The daytime levels are great fun, even if they do occasionally feel like they are playing themselves -- a running complaint of all Sonic games and let's face it, you either love this or you hate it. The game moves at an incredibly fast pace and most of the speed-killing obstacles present in other Sonic games, Secret Rings included, have been removed. The result are stages that feel like roller coaster rides complete with sharp turns, branching routes, and the trademark loop-de-loops and rail-slides of the series. When, on occasion, you actually do slow down, it's because you chose to do so and not because some poorly implemented barrier appeared out of nowhere, like a set of spikes you couldn't outmaneuver in time. And purists will be pleased to see that levels seamlessly change perspectives as you go so that at one moment you're blazing forward, side-stepping enemies and Z-sliding underneath walls and in the next, you've got a 2D view as the hedgehog rolls through a loop and takes a bumper straight up.
The daytime levels scream by, but Sonic Team and Dimps have devised methods to keep you coming back for more. You earn ratings and medals based on how well you play -- how many rings you collect and how much time elapses before you reach the goal -- and if you perform poorly the first time through, as you might, you can come back again and try for a better score. Meanwhile, there are secondary missions -- time challenges, and ring challenges that successfully re-use levels but add freshly enjoyable hurdles that feel well balanced and not simply tacked on to add a few extra minutes of gameplay time.
Given that the sunlit levels are so good, I had optimistically hoped that the nighttime element would be downplayed in Sonic Unleashed, but unfortunately the opposite is true. Early on, you will play roughly three times as many nighttime levels as you will daytime ones, a truth that might just convince you to put the controller down. Stick it out a while and more and more daytime areas will mercifully become unlocked -- you'll be able to travel across the world map directly to these missions. But all said and done, you will absolutely spend more time under the moon than you will the sun, and the clock count is multiplied because the daytime levels are over shortly after they begin; Sonic flies through these areas. In stark contrast, the werehog is a slow, dumb beast and thus the nighttime stages take three times as long to complete.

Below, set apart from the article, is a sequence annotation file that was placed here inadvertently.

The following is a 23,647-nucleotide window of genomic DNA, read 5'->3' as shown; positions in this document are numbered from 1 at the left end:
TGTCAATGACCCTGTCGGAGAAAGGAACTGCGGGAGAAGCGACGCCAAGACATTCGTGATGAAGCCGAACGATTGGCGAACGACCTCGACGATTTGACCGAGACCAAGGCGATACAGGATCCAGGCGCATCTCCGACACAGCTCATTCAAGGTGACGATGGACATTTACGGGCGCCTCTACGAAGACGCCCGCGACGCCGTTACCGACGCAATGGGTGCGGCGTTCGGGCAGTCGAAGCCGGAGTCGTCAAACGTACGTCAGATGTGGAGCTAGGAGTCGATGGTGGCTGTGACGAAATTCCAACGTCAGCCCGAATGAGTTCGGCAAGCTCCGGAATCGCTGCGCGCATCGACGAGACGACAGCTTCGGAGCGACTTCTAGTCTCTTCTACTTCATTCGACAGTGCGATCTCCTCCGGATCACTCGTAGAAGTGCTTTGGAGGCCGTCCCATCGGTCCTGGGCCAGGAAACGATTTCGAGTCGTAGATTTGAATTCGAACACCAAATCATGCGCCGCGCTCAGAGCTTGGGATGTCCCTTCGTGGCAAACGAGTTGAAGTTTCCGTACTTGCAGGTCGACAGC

It's not even that the werehog missions are offensively bad -- they aren't. It's just that the werehog sucks the speed right out of the game, effectively transforming a Sonic the Hedgehog experience into something much slower and far less desirable. He's a tank. Imagine if Nintendo created a Mario platformer in which the plumber couldn't jump. In werehog form, Sonic stumbles around environments and fights enemies with simple combos. To the title's credit, it does include a detailed upgrade system that unlocks new moves as you progress through the adventure. On Wii, there's a lot of really stupidly mapped controls. For instance, you will actually have to shake the controller from side-to-side in order to gain momentum when the werehog swings off poles. Thankfully, you can opt to play the entire game with the classic or GameCube controllers, which eliminates this issue. Very quickly on, you will recognize a pattern -- a template that repeats itself over and over again. Enter area, break open some crates and barrels, come into a clearing and fight some enemies, jump across a couple of platforms and repeat. It goes on and on, the only differences the change in backgrounds; even the enemies remain mostly the same.